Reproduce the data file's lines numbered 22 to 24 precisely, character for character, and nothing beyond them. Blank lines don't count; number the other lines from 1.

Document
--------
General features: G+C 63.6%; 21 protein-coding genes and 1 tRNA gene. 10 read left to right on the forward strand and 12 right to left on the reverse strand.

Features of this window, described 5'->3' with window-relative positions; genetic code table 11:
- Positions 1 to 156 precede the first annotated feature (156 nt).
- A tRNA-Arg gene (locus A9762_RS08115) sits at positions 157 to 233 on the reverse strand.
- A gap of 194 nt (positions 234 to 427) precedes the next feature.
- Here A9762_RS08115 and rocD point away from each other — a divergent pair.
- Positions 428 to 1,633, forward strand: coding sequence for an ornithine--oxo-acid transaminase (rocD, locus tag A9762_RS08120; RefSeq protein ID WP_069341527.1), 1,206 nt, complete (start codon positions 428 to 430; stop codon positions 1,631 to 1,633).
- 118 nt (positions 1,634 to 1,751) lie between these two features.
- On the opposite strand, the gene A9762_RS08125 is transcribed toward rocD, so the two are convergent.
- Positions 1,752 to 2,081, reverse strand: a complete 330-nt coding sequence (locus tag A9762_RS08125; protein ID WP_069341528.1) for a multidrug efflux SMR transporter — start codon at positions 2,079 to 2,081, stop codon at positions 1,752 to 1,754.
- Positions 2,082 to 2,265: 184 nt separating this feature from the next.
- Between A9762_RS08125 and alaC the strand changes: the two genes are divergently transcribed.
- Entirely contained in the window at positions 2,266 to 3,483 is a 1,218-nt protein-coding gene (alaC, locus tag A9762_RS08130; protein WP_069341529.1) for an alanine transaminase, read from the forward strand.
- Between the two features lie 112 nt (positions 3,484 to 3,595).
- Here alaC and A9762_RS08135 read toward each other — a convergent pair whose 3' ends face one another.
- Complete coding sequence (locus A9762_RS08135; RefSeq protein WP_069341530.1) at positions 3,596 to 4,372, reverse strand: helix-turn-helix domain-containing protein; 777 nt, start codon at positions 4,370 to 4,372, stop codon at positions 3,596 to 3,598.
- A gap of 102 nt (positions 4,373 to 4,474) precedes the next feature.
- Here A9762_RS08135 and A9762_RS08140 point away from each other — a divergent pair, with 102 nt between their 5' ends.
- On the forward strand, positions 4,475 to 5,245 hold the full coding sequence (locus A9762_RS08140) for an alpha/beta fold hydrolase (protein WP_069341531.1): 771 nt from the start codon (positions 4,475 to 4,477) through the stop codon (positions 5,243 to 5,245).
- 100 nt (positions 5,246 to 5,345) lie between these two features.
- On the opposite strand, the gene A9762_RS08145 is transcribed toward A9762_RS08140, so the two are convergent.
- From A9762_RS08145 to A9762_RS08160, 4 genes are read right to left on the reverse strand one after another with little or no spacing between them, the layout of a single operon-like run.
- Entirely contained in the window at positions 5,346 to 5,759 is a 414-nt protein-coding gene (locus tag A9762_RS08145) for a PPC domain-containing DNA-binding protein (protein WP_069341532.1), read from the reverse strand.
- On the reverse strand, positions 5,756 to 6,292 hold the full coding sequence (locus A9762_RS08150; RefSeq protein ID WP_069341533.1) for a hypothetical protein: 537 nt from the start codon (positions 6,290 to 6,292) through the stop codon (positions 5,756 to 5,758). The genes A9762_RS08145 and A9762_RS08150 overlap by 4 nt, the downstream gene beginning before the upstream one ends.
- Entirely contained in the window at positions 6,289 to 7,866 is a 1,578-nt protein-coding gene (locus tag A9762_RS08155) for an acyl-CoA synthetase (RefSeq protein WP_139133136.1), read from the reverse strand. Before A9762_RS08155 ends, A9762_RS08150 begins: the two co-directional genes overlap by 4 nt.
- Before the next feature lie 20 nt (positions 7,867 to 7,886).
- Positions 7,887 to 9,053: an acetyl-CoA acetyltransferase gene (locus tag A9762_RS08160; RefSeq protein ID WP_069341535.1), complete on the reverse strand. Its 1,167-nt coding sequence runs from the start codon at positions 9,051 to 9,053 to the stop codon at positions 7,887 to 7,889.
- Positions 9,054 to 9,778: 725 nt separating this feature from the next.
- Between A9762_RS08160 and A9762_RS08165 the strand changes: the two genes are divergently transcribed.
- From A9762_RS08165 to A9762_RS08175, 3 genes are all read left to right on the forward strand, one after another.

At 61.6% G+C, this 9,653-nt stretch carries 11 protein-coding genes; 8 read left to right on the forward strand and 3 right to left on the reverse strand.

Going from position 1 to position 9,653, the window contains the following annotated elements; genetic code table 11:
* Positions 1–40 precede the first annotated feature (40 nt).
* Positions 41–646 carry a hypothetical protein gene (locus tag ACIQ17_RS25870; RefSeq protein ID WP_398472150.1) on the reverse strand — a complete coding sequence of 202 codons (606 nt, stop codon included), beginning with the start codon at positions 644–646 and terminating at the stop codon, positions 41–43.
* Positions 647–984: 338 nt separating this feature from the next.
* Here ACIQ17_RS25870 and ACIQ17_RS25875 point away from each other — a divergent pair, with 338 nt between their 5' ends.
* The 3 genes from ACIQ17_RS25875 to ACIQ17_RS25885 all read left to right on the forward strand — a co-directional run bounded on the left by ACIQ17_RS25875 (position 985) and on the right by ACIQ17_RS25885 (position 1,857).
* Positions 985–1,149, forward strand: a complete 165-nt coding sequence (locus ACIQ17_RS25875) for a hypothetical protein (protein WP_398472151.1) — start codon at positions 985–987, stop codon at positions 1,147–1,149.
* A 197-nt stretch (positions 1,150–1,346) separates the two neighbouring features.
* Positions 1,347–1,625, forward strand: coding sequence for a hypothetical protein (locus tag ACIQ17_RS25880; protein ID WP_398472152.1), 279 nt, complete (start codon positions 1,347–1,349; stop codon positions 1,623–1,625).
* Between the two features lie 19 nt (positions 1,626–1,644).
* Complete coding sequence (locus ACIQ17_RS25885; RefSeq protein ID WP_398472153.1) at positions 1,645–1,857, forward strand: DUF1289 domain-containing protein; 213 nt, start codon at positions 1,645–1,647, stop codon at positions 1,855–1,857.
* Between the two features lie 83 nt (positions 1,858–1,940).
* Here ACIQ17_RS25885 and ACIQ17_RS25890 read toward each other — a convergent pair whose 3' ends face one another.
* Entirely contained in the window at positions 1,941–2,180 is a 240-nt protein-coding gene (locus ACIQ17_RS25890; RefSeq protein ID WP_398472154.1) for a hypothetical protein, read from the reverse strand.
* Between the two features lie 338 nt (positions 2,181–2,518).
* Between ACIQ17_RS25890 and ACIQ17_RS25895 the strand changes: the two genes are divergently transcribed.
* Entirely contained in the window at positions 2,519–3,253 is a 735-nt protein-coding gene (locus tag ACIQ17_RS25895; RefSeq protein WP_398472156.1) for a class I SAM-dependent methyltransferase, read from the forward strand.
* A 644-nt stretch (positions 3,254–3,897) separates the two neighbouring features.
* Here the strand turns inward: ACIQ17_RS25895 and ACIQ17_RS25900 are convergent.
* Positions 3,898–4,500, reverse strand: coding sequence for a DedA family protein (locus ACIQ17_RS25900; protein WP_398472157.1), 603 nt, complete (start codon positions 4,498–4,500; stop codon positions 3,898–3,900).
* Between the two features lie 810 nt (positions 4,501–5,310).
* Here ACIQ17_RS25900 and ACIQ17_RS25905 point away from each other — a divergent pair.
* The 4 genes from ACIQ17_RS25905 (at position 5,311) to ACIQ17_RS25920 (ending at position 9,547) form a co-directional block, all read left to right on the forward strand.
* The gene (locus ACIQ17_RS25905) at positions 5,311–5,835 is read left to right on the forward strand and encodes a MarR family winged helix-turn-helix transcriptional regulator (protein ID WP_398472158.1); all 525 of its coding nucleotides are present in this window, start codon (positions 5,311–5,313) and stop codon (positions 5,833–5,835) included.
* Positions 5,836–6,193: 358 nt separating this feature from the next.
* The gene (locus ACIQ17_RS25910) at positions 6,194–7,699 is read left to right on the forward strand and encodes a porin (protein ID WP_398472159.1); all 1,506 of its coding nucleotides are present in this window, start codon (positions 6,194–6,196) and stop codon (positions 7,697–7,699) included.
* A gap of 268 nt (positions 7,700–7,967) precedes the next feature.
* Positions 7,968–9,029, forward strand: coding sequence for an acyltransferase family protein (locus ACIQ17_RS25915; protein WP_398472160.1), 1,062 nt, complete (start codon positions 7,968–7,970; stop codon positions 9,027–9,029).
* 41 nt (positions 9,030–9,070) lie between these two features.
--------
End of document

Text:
- From A9762_RS08145 to A9762_RS08160, 4 genes are read right to left on the reverse strand one after another with little or no spacing between them, the layout of a single operon-like run.
- Entirely contained in the window at positions 5,346 to 5,759 is a 414-nt protein-coding gene (locus tag A9762_RS08145) for a PPC domain-containing DNA-binding protein (protein WP_069341532.1), read from the reverse strand.
- On the reverse strand, positions 5,756 to 6,292 hold the full coding sequence (locus A9762_RS08150; RefSeq protein ID WP_069341533.1) for a hypothetical protein: 537 nt from the start codon (positions 6,290 to 6,292) through the stop codon (positions 5,756 to 5,758). The genes A9762_RS08145 and A9762_RS08150 overlap by 4 nt, the downstream gene beginning before the upstream one ends.